3 - Audi Cross Cabriolet Quattro
Some things are fine on their own but should never be combined. Visiting your parents: good; visiting strip joints: really good; visiting strip joints with your parents: really, really bad. OK, so if you just threw up in your mouth a little, you're not going to like Audi's convertible crossover much better. Drop-top SUVs like the Jeep Wrangler are fine, but Audi is offering the same from an upscale car? We really doubt the market is ready for this answer to a question nobody asked.
2 - Hummer HX
Actions tend to speak louder than defensive rhetoric. A toe-tapping wide stance in the airport drowns out any red-faced damage control, and a smaller Hummer is still a Hummer. The HX looks to be squarely aimed at the Toyota FJ Cruiser/Jeep Wrangler crowd, only without pretense of practicality. That said, it makes sense that Hummer would pursue these buyers and a production HX would likely sell like crazy. However, why does it have to look like a Hot Wheels car that got into Roger Clemens' medicine cabinet?
1 - Maybach Landaulet
Green concepts are spewing from every direction, but conspicuous consumption ain't dead yet. Proving there's always a market for people with more money than taste, Maybach presents the Landaulet for their consideration. There's no doubt an attempt to recall the old Mercedes 600 Pullman Landaulet, which itself looks odd, but at least better in comparison. The new Landaulet comes off less like a $1.3 million interpretation and more like a jilted lover took a chainsaw to her ex's $395,000 Maybach 62. On the practical side, owners have conventional doors and roof rails to isolate them from the little people, while they can recline their rear seats and enjoy Mr. Sun, which contradicts with their spray tans and skin treatments.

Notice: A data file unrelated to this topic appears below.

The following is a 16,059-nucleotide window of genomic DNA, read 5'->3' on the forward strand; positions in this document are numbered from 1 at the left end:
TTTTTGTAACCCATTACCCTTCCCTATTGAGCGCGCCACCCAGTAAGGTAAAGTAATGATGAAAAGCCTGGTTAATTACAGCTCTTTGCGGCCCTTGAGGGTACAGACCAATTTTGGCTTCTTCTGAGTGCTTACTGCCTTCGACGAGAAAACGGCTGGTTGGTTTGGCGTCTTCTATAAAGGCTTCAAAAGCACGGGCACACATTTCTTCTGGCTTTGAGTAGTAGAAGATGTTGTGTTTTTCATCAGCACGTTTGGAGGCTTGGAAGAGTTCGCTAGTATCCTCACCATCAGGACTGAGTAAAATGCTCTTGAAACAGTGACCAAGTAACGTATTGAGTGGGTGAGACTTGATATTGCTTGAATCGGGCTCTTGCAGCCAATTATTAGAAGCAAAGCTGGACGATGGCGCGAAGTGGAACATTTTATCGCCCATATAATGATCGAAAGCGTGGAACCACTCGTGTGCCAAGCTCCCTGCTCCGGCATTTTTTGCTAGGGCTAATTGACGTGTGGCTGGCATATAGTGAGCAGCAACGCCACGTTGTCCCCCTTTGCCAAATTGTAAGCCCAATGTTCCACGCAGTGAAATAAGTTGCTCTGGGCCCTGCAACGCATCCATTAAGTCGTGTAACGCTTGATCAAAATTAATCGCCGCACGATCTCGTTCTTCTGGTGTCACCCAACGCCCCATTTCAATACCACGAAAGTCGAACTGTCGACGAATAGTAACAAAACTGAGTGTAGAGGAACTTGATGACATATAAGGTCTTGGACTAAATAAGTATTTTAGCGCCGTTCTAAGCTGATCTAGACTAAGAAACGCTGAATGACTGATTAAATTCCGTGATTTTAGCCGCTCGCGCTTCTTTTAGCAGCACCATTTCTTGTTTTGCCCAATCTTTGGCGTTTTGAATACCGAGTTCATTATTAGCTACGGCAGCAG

Best in Show Dogs
You have to appreciate the efforts of automotive designers who are trying to be edgy and create the Next Big Thing. Still, not everyone can win. As long as there are auto shows, there will always be a few concepts that look best without spotlights on them, and should have perhaps remained as fleeting ideas and dreams.